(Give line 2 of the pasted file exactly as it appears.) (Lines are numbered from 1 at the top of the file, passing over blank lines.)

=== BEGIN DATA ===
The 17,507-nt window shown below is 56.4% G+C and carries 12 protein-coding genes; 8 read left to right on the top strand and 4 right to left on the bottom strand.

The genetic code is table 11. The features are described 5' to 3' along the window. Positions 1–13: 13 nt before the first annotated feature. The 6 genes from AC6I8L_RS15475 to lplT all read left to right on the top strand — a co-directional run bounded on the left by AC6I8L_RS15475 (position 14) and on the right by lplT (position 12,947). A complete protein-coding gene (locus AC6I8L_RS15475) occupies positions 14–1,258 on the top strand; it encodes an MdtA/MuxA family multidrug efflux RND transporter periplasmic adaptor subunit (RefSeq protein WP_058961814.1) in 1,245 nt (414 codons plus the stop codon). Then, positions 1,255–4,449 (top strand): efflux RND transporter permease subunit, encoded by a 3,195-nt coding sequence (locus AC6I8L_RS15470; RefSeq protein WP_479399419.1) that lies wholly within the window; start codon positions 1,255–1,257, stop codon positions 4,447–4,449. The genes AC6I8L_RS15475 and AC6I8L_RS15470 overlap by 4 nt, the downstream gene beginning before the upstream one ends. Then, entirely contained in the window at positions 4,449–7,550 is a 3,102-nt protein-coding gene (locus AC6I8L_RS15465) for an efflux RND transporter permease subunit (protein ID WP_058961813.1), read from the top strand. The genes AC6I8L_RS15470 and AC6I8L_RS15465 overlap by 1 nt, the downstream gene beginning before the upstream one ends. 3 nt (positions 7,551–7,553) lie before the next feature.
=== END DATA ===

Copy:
The genetic code is table 11. The features are described 5' to 3' along the window. Positions 1–13: 13 nt before the first annotated feature. The 6 genes from AC6I8L_RS15475 to lplT all read left to right on the top strand — a co-directional run bounded on the left by AC6I8L_RS15475 (position 14) and on the right by lplT (position 12,947). A complete protein-coding gene (locus AC6I8L_RS15475) occupies positions 14–1,258 on the top strand; it encodes an MdtA/MuxA family multidrug efflux RND transporter periplasmic adaptor subunit (RefSeq protein WP_058961814.1) in 1,245 nt (414 codons plus the stop codon). Then, positions 1,255–4,449 (top strand): efflux RND transporter permease subunit, encoded by a 3,195-nt coding sequence (locus AC6I8L_RS15470; RefSeq protein WP_479399419.1) that lies wholly within the window; start codon positions 1,255–1,257, stop codon positions 4,447–4,449. The genes AC6I8L_RS15475 and AC6I8L_RS15470 overlap by 4 nt, the downstream gene beginning before the upstream one ends. Then, entirely contained in the window at positions 4,449–7,550 is a 3,102-nt protein-coding gene (locus AC6I8L_RS15465) for an efflux RND transporter permease subunit (protein ID WP_058961813.1), read from the top strand. The genes AC6I8L_RS15470 and AC6I8L_RS15465 overlap by 1 nt, the downstream gene beginning before the upstream one ends. 3 nt (positions 7,551–7,553) lie before the next feature.